Curator Bryn Dentinger’s daughter Iona (6 yrs) holding a large (1 lb, 14 oz.) porcini mushroom collected high in the Uinta Mountains in late July, 2021.  ©Bryn Dentinger

Life is short, eat good mushrooms

By Bryn Dentinger

Have you ever wondered what mushrooms are in that “wild mushroom” sauce or soup or whatever? I have. In fact, I have a reputation for being that annoying customer who asks servers at restaurants “do you know what kinds of mushrooms are in this?” (or, probably even more absurdly, “do you know where these mushrooms are from?”).

You see, I am a forager, especially of wild mushrooms (if I had expertise in anything, I guess you could say they would be it), and a rather picky one. Simply edible is not an adequate descriptor for me. And if it is advertised as wild, I have particular expectations (apart from the basic expectation that it won’t make me sick!). Number one is that it be truly wild. Number two that it be foraged locally and sustainably (a tall order, I know, and one I am evidently willing to compromise on, with limits). And number three, that it actually tastes good.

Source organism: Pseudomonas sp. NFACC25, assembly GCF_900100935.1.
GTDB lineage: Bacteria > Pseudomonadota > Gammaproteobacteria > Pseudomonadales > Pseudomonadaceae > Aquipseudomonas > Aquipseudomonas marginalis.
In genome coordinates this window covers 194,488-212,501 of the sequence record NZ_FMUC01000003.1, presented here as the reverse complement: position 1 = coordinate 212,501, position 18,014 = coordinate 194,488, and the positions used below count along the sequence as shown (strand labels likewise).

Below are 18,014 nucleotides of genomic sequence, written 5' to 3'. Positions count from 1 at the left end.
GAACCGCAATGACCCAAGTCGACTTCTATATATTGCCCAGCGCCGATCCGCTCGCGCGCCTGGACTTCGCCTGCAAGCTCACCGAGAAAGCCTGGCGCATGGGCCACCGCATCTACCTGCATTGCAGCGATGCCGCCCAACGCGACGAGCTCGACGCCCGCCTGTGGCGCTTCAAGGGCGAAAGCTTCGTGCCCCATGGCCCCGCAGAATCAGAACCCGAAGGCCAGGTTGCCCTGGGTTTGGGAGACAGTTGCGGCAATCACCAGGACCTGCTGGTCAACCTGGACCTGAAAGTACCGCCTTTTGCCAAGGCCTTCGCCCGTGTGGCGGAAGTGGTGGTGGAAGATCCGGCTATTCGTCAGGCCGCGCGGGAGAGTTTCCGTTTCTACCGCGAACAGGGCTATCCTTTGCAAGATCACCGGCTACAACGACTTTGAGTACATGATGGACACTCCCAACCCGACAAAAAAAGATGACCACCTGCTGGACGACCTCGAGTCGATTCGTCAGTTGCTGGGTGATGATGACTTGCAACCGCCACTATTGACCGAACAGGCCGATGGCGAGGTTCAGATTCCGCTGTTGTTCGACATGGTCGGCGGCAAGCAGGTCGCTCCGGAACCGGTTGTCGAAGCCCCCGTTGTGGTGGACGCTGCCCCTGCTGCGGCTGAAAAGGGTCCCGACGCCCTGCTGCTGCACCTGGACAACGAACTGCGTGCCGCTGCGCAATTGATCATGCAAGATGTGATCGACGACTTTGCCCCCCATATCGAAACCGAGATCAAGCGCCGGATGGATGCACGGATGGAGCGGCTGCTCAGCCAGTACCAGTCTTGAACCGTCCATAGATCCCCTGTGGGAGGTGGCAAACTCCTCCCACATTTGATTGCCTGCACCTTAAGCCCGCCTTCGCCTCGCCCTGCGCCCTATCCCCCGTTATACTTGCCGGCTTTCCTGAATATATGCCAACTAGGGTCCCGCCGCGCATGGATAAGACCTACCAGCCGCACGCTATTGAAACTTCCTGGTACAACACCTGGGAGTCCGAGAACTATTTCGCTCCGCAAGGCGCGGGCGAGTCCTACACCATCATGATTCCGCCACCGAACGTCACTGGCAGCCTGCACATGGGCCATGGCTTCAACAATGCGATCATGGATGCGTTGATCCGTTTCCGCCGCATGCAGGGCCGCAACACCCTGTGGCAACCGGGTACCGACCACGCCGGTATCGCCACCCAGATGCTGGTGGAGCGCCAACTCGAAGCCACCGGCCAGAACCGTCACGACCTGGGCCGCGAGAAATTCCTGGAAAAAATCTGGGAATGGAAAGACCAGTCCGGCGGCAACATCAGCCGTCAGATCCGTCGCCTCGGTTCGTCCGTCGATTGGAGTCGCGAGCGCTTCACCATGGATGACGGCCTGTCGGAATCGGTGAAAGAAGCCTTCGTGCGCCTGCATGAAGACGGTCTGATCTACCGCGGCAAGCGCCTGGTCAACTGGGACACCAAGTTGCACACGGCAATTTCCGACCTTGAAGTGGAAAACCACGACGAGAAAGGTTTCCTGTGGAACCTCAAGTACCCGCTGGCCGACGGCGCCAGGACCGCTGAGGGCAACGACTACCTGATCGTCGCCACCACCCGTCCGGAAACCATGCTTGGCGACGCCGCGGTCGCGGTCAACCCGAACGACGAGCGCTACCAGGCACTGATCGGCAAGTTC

Now, I realize that this latter criterion is rather subjective, but I would argue that there is a common palate we can all agree on, including flavor and texture. Sure, the margins of this palate are where things can get exciting – and wild mushrooms are no strangers to marginalization – but there are limits to flavors and textures that can rarely be breached with general appeal. This is all to say that in my opinion, most wild mushrooms are not worth eating under normal circumstances. Life is short, eat good mushrooms.

I have frequently encountered dishes at restaurants claiming to contain wild mushrooms that instead consist of cultivated varieties that are not the typical white “button” mushroom. Mushrooms like oysters (Pleurotus spp.), shiitake (Lentinula edodes), and even (gasp!) portabella (a strain of the white button mushroom, Agaricus bisporus) are common stand ins.